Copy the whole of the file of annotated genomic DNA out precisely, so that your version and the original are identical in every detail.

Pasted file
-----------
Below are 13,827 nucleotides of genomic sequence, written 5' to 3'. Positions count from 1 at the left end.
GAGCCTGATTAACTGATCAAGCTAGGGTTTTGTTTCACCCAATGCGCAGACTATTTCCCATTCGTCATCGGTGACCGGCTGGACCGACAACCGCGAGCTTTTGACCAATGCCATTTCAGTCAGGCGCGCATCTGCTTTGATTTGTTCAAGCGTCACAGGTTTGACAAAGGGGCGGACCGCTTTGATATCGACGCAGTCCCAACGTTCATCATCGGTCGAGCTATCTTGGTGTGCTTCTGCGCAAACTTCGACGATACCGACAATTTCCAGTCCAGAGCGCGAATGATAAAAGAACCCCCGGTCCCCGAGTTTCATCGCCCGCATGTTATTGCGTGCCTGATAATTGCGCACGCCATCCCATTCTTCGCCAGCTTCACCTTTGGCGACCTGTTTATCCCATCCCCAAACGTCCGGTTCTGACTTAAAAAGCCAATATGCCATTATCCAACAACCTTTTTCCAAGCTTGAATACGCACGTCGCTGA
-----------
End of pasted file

Below are 13,827 nucleotides of genomic sequence, written 5' to 3'. Positions count from 1 at the left end.
GAGCCTGATTAACTGATCAAGCTAGGGTTTTGTTTCACCCAATGCGCAGACTATTTCCCATTCGTCATCGGTGACCGGCTGGACCGACAACCGCGAGCTTTTGACCAATGCCATTTCAGTCAGGCGCGCATCTGCTTTGATTTGTTCAAGCGTCACAGGTTTGACAAAGGGGCGGACCGCTTTGATATCGACGCAGTCCCAACGTTCATCATCGGTCGAGCTATCTTGGTGTGCTTCTGCGCAAACTTCGACGATACCGACAATTTCCAGTCCAGAGCGCGAATGATAAAAGAACCCCCGGTCCCCGAGTTTCATCGCCCGCATGTTATTGCGTGCCTGATAATTGCGCACGCCATCCCATTCTTCGCCAGCTTCACCTTTGGCGACCTGTTTATCCCATCCCCAAACGTCCGGTTCTGACTTAAAAAGCCAATATGCCATTATCCAACAACCTTTTTCCAAGCTTGAATACGCACGTCGCTGA